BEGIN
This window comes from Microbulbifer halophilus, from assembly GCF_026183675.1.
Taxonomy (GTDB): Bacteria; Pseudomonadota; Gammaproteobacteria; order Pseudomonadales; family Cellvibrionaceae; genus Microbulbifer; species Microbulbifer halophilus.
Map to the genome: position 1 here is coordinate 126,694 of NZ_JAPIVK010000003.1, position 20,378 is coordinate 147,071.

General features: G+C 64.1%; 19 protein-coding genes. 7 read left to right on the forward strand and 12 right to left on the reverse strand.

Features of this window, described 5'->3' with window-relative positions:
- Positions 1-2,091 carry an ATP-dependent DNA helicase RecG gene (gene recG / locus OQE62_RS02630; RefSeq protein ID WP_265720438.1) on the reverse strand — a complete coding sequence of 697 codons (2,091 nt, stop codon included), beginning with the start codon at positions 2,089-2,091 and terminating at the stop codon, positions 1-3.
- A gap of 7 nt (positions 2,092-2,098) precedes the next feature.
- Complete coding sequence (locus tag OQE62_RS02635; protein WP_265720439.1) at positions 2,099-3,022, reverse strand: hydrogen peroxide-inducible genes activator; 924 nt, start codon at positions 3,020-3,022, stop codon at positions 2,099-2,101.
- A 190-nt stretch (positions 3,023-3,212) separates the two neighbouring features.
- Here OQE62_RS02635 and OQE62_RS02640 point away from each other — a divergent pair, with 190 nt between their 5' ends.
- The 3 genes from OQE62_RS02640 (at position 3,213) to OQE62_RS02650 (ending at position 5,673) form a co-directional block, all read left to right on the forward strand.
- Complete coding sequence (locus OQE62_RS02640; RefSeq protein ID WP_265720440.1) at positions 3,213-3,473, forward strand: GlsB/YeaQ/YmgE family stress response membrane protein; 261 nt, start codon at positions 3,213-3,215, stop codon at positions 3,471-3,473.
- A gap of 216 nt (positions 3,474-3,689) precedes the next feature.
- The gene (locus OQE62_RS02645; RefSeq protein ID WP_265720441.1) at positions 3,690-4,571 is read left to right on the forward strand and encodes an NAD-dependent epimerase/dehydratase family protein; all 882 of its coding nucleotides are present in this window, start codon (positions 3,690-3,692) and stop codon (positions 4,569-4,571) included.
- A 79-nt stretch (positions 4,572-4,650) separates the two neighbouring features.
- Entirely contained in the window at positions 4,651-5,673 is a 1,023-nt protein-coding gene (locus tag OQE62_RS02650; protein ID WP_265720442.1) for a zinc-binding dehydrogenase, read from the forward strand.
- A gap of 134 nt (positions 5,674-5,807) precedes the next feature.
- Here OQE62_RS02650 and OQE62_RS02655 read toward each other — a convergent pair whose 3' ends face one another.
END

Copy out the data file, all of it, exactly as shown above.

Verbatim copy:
This window comes from Microbulbifer halophilus, from assembly GCF_026183675.1.
Taxonomy (GTDB): Bacteria; Pseudomonadota; Gammaproteobacteria; order Pseudomonadales; family Cellvibrionaceae; genus Microbulbifer; species Microbulbifer halophilus.
Map to the genome: position 1 here is coordinate 126,694 of NZ_JAPIVK010000003.1, position 20,378 is coordinate 147,071.

General features: G+C 64.1%; 19 protein-coding genes. 7 read left to right on the forward strand and 12 right to left on the reverse strand.

Features of this window, described 5'->3' with window-relative positions:
- Positions 1-2,091 carry an ATP-dependent DNA helicase RecG gene (gene recG / locus OQE62_RS02630; RefSeq protein ID WP_265720438.1) on the reverse strand — a complete coding sequence of 697 codons (2,091 nt, stop codon included), beginning with the start codon at positions 2,089-2,091 and terminating at the stop codon, positions 1-3.
- A gap of 7 nt (positions 2,092-2,098) precedes the next feature.
- Complete coding sequence (locus tag OQE62_RS02635; protein WP_265720439.1) at positions 2,099-3,022, reverse strand: hydrogen peroxide-inducible genes activator; 924 nt, start codon at positions 3,020-3,022, stop codon at positions 2,099-2,101.
- A 190-nt stretch (positions 3,023-3,212) separates the two neighbouring features.
- Here OQE62_RS02635 and OQE62_RS02640 point away from each other — a divergent pair, with 190 nt between their 5' ends.
- The 3 genes from OQE62_RS02640 (at position 3,213) to OQE62_RS02650 (ending at position 5,673) form a co-directional block, all read left to right on the forward strand.
- Complete coding sequence (locus OQE62_RS02640; RefSeq protein ID WP_265720440.1) at positions 3,213-3,473, forward strand: GlsB/YeaQ/YmgE family stress response membrane protein; 261 nt, start codon at positions 3,213-3,215, stop codon at positions 3,471-3,473.
- A gap of 216 nt (positions 3,474-3,689) precedes the next feature.
- The gene (locus OQE62_RS02645; RefSeq protein ID WP_265720441.1) at positions 3,690-4,571 is read left to right on the forward strand and encodes an NAD-dependent epimerase/dehydratase family protein; all 882 of its coding nucleotides are present in this window, start codon (positions 3,690-3,692) and stop codon (positions 4,569-4,571) included.
- A 79-nt stretch (positions 4,572-4,650) separates the two neighbouring features.
- Entirely contained in the window at positions 4,651-5,673 is a 1,023-nt protein-coding gene (locus tag OQE62_RS02650; protein ID WP_265720442.1) for a zinc-binding dehydrogenase, read from the forward strand.
- A gap of 134 nt (positions 5,674-5,807) precedes the next feature.
- Here OQE62_RS02650 and OQE62_RS02655 read toward each other — a convergent pair whose 3' ends face one another.